FedoraRHEL Based

How To Install Jira on Fedora 40

Install Jira on Fedora 39

In this tutorial, we will show you how to install Jira on Fedora 40. Jira is a powerful project management and issue-tracking tool widely used by agile teams across the globe. Whether you’re a software development team, an IT operations group, or any other project-based organization, Jira can help streamline your workflows, collaborate more effectively, and deliver high-quality results.

This article assumes you have at least basic knowledge of Linux, know how to use the shell, and most importantly, you host your site on your own VPS. The installation is quite simple and assumes you are running in the root account, if not you may need to add ‘sudo‘ to the commands to get root privileges. I will show you the step-by-step installation of the Jira project management tool on Fedora 40.


Before we dive into the installation process, ensure that you have the following prerequisites in place:

  • A server running one of the following operating systems: Fedora 40.
  • It’s recommended that you use a fresh OS install to prevent any potential issues.
  • You will need access to the terminal to execute commands. Fedora provides the Terminal application for this purpose. It can be found in your Applications menu.
  • A stable internet connection to download the necessary packages.
  • A non-root sudo user or access to the root user. We recommend acting as a non-root sudo user, however, as you can harm your system if you’re not careful when acting as the root.

Install Jira on Fedora 40

Step 1. Update Your System.

Begin by updating your Fedora system to ensure all packages are up to date. Open your terminal and execute the following commands:

sudo dnf clean all
sudo dnf update

Step 2. Installing Java.

Jira requires Java 11 or later to be installed on your system. You can install OpenJDK 11 on Fedora 40 by running the following command:

sudo dnf install java-11-openjdk-devel

Verify the Java installation by checking the version:

java -version

Jira requires the JAVA_HOME environment variable to be set correctly. Locate the Java installation directory and add JAVA_HOME to your system’s environment variables:

export JAVA_HOME=/usr/lib/jvm/java-11-openjdk

You can add this line to your shell configuration file (e.g., ~/.bashrc) to make the change persistent across reboots.

Step 3. Dedicated User Account.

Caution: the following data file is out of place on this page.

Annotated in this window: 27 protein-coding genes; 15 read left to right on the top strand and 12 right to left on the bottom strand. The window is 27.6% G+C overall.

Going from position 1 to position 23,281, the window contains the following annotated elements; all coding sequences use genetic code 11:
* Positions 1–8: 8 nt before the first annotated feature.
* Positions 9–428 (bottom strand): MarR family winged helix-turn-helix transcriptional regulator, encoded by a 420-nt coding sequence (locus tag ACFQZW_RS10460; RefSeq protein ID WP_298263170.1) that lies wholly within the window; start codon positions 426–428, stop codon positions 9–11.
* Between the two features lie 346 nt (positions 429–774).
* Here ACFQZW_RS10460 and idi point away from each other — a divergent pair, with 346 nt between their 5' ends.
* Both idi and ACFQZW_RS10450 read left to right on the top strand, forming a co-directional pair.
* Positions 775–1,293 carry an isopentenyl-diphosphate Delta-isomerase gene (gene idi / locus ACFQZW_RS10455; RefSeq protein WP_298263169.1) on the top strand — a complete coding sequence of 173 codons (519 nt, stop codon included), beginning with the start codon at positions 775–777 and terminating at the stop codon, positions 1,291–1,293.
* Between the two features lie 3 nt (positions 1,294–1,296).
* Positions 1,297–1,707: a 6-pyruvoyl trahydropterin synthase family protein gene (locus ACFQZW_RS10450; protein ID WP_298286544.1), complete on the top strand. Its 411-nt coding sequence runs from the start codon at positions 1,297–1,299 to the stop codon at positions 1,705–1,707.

It’s recommended to create a dedicated user account for running Jira. This separates the Jira process from other system activities and provides better security and resource management.

sudo -u postgres createuser -P jirauser
sudo -u postgres createdb -O jirauser jiradb

Step 4. Database Setup.

Jira requires an external database to store its data. You can use either PostgreSQL or MySQL/MariaDB. Install the appropriate database server package and create a database instance for Jira.

For PostgreSQL:

sudo dnf install postgresql-server
sudo /usr/bin/postgresql-setup --initdb
sudo systemctl start postgresql

For MySQL/MariaDB:

sudo dnf install mariadb-server
sudo systemctl start mariadb

Step 5. Installing Jira on Fedora 40.

Navigate to the official Atlassian website to find the Jira Software installer for Linux. Choose the appropriate version for Fedora 40 and download it using wget:

wget https://www.atlassian.com/software/jira/downloads/binary/atlassian-jira-software-8.x.x-x64.bin

Replace 8.x.x with the latest version number.

Make the downloaded installer executable by changing its permissions:

chmod a+x atlassian-jira-software-8.x.x-x64.bin

Run the installer and follow the on-screen instructions:

sudo ./atlassian-jira-software-8.x.x-x64.bin

During the installation, you’ll be prompted to choose the installation directory and whether to run Jira as a service. Make your selections based on your preferences and system setup.

Configure Jira to connect to the database by editing the dbconfig.xml file located in the Jira home directory. Update the database type, name, user, and password accordingly.

Start Jira by running:

sudo /etc/init.d/jira start

Step 5. Configuring Firewall.

Adjust your firewall settings to allow traffic on the default Jira port, which is 8080:

sudo firewall-cmd --permanent --add-port=8080/tcp
sudo firewall-cmd --reload

If you have SELinux enabled, configure it to work with Jira by setting the appropriate context for the installation directory:

sudo semanage fcontext -a -t httpd_sys_content_t "/path/to/jira(/.*)?"
sudo restorecon -Rv /path/to/jira

Step 5. Accessing Jira Web UI.

Once the installation is complete, you can access the Jira web interface by navigating to http://your-server-ip:8080 in a web browser. Follow the prompts to select your preferred language, set up an application title, and configure email notifications and user management settings.

Congratulations! You have successfully installed Jira. Thanks for using this tutorial for installing the Jira project management tool on your Fedora 40 system. For additional or useful information, we recommend you check the official Jira website.

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r00t is a seasoned Linux system administrator with a wealth of experience in the field. Known for his contributions to idroot.us, r00t has authored numerous tutorials and guides, helping users navigate the complexities of Linux systems. His expertise spans across various Linux distributions, including Ubuntu, CentOS, and Debian. r00t's work is characterized by his ability to simplify complex concepts, making Linux more accessible to users of all skill levels. His dedication to the Linux community and his commitment to sharing knowledge makes him a respected figure in the field.
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